This alignment of the magnetic particles results in an increase in the remanent magnutization of the tape and also improves sensitivity during recording. Furthermore, output at a given value of distortion is increased, whereas the noise level of the tape remains virtually constant, i.e. the signal-to-noise ratio in increased. In saturation recording, e.g. in the case of digital data recording, the output can also be increased.
Following orientation, the magnetizable particles must, as is well known, be locked in their aligned positions by drying the fluid dispersion with the aid of heat. In this step, depending on the type of binder used, the binder containing the magnetic particles is hardened by removal of the solvent or caused to undergo crosslinking reactions.
In the orientation method disclosed in U.S. Pat. No. 2,711,901 the web of base material coated with a layer of fluid magnetic dispersion is passed at a constant rate through a uniform magnetic field of limited extension in the direction of tape motion produced by two permanent magnets whose opposed magnetic poles are of like polarity, the magnetizable acicular particles in the layer being aligned with their magnetic axes parallel to the direction of recording and to the surface of the base. After leaving the orientation field, the coated web is dried in an oven to look the magnetic particles in their oriented positions.
In the hitherto known drying methods the web of tape base material coated with a layer of fluid magnetic dispersion passes through an oven where the binder containing the magnetic particles is hardened by removal of the solvent or caused to undergo crosslinking reactions with the aid of hot air.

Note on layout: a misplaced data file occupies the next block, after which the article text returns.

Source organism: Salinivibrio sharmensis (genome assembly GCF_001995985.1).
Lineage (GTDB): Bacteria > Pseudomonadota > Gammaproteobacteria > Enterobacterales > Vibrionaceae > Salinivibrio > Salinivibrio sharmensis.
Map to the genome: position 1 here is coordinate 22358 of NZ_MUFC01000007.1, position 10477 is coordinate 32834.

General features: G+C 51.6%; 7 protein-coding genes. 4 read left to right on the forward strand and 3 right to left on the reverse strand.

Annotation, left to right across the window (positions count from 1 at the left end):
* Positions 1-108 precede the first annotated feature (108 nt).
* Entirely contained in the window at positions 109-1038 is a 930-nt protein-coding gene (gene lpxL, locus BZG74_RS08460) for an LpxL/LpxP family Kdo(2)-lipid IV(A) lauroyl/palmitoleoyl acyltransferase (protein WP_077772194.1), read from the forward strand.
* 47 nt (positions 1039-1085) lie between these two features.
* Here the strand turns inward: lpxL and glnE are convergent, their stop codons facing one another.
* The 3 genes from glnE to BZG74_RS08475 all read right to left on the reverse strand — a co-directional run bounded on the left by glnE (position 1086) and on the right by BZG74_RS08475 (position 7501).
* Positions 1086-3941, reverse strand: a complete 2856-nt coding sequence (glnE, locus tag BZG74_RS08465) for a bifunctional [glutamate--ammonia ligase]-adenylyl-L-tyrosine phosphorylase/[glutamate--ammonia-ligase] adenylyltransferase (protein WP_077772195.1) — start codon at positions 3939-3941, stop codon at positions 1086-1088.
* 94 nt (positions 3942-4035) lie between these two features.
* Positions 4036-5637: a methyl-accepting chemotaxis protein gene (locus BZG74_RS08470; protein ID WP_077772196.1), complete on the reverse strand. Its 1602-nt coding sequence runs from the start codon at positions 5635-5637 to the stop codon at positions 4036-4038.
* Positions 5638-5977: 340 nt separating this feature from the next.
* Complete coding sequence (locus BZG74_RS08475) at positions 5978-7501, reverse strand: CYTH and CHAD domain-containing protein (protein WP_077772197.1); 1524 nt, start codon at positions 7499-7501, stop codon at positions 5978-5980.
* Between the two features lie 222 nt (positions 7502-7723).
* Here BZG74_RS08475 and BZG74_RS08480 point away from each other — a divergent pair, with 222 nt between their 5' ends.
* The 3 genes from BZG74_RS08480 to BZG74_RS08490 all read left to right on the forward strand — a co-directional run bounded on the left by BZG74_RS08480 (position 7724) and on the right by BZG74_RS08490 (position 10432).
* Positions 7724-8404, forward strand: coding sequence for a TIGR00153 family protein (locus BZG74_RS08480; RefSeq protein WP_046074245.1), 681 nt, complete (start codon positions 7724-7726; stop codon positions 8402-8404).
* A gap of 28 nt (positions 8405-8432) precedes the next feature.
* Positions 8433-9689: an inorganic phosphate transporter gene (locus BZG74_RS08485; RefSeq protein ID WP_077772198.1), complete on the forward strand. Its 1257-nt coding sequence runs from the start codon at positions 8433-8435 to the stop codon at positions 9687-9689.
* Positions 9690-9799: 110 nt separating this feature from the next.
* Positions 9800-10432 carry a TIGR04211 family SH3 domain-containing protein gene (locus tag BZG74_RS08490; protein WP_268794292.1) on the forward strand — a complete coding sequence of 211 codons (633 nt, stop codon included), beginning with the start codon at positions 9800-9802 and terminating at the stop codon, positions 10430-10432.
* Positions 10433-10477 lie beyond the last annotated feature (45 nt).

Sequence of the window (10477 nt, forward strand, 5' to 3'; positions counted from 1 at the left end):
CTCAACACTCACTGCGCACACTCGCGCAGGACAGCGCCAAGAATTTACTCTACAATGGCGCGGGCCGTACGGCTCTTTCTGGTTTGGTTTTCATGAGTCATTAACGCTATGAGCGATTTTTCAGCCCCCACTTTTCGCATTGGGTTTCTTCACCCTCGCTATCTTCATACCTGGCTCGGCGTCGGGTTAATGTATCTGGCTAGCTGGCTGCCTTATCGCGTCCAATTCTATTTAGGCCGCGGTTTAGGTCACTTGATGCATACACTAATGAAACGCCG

U.S. Pat. No. 2,796,359 describes a process and apparatus for the production of magnetic tapes in which a web of tape base is fed from an unwinding device through a coating device, a magnetizing device and a drying machine to a roll-winding machine. The magnetizing device is arranged between the coating device and the drying machine or in the rearward end of the drying machine or partly in and partly out of the rearward portion of the drying machine. Orientation of the magnetic particles in the fluid coating takes place downstream of the coating device before the particles are fixed in their oriented positions by drying. The tensile forces exerted by the feeding and take-up reels act on the web of tape base in such a way that an intervening loop of tape base is formed so that the magnetic particles trapped in this loop acquire a rolling motion which facilitates their orientation. These tensile forces exerted on the web of tape base, particularly in the case of the thin tape base materials used nowadays (thickness less than 10 μm), are very disadvantageous because they may result in mechanical deformation of the tape base; the higher the drying temperature, the greater the deformation. Such coated webs which are deformed are useless for the production of magnetic recording media. The magnets used to create the orienting field are either bar or U-shaped permanent magnets or electromagnets which are arranged below the wet of tape base. It is a disadvantage that only low orientation ratios can be obtained with such magnets because disorientation of the magnetic particles takes place at the last trailing edge of the magnet, and that an undesirable effect can be produced by such magnets which are arranged asymmetrical to the plane of the web of tape base, namely an enhancement of the recording when the tape is played in one direction, but a decrease in output when the tape is played in the reverse direction.